Life’s Infirmities Didn’t Slow Lifesaver Down
ORLANDO, Fla. (AP) _ A retired police officer didn’t let recent heart bypass surgery or an artificial knee slow him down when he saw a child dive into a pool and not come back to the surface.
″I went like a streak of lightning,″ Wesley Hoober, 63, said. ″Hell, I had to if I wanted to do something for him.″
Hoober ran around a fence Wednesday, pulled 7-year-old Tony Middleton out of the pool and helped him start breathing again by forcing water out of his lungs.
Tony was held overnight for observation at Brookwood Community Hospital. He was released Thursday afternoon.
Hoober was sitting in the carport of his home Wednesday when Tony dived into the pool at the house next door. When the boy didn’t come up after nearly a minute, he picked up his cane and walked to the fence.
″I could see him sprawled out in the bottom of the pool,″ he said.
Hoober yelled at two other boys playing with Tony to pull him out. But they panicked and didn’t do anything immediately. Hoober was unable to pull himself over the fence between the two yards, so he had to rush about 50 yards around it.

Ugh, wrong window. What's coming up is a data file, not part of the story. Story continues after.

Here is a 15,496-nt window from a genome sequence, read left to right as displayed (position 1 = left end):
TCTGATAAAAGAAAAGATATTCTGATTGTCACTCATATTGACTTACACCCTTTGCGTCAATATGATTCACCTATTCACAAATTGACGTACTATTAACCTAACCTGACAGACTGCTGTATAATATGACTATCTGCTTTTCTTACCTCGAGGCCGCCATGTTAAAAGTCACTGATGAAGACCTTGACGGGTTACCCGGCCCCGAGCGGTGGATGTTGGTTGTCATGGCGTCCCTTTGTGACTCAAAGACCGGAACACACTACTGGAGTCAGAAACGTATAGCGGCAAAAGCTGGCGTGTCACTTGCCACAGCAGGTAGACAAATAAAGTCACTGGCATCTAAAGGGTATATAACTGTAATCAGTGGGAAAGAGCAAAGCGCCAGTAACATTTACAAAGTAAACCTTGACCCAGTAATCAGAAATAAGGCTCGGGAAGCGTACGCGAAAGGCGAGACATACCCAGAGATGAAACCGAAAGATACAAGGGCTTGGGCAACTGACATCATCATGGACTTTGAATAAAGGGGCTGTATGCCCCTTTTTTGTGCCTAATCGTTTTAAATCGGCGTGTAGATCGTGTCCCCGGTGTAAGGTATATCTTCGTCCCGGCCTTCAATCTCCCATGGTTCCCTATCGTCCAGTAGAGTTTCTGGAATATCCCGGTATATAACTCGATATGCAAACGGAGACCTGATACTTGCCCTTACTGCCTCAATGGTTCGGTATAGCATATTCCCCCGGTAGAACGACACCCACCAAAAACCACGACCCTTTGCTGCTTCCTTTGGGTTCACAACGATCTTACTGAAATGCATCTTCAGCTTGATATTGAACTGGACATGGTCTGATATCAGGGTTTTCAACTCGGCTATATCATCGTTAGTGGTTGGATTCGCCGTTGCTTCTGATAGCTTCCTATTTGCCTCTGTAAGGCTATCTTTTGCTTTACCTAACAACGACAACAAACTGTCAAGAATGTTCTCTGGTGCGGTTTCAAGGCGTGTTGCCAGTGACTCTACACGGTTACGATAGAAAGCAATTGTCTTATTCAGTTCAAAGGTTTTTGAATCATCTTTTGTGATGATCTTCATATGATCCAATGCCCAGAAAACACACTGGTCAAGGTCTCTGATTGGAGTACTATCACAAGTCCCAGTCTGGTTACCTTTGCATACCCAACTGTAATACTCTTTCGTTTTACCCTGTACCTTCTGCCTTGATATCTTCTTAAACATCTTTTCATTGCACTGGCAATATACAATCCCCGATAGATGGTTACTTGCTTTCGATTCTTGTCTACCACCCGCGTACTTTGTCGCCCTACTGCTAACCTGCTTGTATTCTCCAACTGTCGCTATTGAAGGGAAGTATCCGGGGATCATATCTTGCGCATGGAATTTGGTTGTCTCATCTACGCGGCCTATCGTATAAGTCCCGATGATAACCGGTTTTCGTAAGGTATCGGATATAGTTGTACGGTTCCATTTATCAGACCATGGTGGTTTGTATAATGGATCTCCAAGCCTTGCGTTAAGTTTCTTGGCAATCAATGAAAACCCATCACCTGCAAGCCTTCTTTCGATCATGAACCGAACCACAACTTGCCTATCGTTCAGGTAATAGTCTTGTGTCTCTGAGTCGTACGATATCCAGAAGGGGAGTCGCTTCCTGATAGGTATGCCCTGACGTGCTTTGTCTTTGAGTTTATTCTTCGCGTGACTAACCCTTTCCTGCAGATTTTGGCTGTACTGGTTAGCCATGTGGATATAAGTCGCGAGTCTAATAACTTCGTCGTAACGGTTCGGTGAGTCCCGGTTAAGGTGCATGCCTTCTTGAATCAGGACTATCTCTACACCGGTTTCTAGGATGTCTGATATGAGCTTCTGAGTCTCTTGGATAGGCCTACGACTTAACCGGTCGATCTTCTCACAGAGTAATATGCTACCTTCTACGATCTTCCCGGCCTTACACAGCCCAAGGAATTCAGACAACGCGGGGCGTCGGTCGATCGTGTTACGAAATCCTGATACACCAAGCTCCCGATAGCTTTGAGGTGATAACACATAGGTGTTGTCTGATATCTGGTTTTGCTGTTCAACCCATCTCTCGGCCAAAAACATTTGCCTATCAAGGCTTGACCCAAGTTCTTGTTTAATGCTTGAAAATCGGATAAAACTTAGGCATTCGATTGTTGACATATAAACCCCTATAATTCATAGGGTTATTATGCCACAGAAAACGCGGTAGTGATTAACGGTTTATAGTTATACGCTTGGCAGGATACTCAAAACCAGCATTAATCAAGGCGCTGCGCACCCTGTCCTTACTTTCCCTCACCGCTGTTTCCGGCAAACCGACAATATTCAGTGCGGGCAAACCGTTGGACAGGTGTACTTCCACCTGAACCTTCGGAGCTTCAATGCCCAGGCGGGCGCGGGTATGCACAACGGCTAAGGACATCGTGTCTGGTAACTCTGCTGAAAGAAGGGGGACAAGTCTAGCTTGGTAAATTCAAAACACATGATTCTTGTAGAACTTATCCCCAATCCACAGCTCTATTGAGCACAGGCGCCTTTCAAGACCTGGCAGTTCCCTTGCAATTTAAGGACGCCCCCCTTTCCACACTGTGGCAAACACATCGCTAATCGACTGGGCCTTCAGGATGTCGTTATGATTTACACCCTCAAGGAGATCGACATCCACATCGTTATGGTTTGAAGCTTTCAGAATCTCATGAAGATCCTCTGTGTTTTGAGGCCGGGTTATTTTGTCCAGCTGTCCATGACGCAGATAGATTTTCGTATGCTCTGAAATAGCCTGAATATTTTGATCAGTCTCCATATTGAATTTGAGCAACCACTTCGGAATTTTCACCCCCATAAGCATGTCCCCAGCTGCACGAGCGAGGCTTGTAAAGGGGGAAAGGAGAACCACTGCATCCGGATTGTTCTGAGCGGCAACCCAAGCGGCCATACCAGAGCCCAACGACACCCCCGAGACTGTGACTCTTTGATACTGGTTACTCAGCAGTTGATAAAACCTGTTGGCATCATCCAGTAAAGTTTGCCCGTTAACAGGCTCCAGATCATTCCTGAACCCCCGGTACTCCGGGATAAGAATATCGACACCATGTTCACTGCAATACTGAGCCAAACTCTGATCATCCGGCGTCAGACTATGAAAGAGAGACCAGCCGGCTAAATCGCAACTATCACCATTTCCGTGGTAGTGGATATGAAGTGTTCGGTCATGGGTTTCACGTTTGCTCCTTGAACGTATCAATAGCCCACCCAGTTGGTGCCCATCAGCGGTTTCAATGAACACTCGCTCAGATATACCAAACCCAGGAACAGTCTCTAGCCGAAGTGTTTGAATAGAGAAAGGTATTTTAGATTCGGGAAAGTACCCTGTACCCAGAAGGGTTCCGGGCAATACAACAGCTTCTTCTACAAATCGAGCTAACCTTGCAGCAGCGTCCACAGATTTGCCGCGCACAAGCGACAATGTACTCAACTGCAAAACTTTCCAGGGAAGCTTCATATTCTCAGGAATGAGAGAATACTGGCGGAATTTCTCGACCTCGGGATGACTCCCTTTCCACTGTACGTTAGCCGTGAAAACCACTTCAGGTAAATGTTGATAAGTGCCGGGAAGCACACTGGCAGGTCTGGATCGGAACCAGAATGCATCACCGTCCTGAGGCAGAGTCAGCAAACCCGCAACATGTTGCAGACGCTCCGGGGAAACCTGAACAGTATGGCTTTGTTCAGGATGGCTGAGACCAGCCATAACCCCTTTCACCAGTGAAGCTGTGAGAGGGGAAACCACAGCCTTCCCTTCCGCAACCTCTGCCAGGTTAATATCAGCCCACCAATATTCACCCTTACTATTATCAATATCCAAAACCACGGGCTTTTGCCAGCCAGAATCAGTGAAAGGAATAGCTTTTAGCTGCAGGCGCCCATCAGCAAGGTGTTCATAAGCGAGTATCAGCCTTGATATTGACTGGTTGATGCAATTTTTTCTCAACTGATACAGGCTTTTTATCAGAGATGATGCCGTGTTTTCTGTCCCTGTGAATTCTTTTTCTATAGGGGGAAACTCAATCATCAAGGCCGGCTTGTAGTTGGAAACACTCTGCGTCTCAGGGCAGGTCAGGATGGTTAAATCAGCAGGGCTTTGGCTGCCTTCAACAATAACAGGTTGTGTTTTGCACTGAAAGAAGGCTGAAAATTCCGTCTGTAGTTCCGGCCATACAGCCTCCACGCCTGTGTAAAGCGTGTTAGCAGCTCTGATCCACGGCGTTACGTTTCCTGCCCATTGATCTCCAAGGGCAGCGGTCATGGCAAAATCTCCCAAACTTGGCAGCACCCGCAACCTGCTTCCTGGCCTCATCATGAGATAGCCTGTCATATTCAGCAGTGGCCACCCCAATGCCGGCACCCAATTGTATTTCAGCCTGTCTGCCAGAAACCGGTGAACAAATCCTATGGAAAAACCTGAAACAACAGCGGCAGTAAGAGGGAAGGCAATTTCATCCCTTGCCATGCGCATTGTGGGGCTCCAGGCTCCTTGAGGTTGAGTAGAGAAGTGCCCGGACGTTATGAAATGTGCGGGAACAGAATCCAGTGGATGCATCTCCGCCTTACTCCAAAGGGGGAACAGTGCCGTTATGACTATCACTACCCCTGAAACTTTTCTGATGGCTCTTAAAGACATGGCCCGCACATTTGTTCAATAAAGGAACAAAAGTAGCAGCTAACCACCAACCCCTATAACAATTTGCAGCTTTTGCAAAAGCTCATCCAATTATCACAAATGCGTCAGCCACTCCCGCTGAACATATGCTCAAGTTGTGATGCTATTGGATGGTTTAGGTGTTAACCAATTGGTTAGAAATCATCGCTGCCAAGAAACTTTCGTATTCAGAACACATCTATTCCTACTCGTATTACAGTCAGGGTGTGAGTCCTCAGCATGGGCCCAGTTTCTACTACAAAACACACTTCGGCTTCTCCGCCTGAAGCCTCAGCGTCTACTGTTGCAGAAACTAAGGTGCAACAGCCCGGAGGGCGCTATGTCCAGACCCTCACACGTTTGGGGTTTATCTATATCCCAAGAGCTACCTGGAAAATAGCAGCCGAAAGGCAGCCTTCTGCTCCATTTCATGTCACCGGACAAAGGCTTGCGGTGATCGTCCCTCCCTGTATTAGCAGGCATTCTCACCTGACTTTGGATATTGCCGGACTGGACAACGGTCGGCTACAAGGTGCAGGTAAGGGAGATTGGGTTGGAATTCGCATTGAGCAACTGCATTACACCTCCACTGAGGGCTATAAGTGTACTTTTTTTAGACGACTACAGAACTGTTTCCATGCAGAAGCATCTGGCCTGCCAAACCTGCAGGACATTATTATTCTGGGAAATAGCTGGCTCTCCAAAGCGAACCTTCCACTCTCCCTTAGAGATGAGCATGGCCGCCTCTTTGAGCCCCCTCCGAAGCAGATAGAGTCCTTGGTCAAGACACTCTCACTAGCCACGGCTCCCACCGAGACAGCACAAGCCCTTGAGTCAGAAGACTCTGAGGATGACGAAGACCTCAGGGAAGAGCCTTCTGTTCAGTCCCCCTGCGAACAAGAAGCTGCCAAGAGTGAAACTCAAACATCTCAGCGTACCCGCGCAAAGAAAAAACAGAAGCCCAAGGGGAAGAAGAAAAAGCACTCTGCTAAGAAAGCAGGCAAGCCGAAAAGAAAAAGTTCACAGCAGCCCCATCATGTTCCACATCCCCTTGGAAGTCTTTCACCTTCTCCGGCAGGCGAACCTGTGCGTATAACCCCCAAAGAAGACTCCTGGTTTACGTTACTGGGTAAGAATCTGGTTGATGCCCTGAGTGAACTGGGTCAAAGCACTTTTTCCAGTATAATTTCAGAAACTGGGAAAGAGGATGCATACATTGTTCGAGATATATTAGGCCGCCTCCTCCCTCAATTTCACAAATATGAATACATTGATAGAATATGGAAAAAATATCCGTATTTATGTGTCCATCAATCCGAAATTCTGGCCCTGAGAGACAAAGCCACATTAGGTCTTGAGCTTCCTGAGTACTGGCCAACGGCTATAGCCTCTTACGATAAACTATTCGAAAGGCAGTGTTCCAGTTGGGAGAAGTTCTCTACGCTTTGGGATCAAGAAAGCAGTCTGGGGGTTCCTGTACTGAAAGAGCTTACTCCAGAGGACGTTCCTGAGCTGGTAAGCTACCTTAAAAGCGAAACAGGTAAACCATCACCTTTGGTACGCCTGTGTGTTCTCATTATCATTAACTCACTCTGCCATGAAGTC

He said he was prepared to yank off his leg brace and jump in the water. But 11-year-old Matthew Brown had pulled Tony to the surface by the time Hoober arrived. Tony had been underwater three minutes.
At 73 pounds, Tony weighs 53 pounds more than the maximum weight Hoober, who had heart bypass surgery in February, is supposed to lift. Hoober pulled the child out of the pool and helped him start breathing again.
It wasn’t the first time that Hoober rescued a child from the pool.
Seven years ago, when another family lived at the house, he was attending a party there and saw a child slip into the deep end. He dove in fully clothed and pulled the child out.
″When you’re trying to save someone’s life, you don’t think about yourself,″ Hoober said. ″Life’s just too precious a thing.″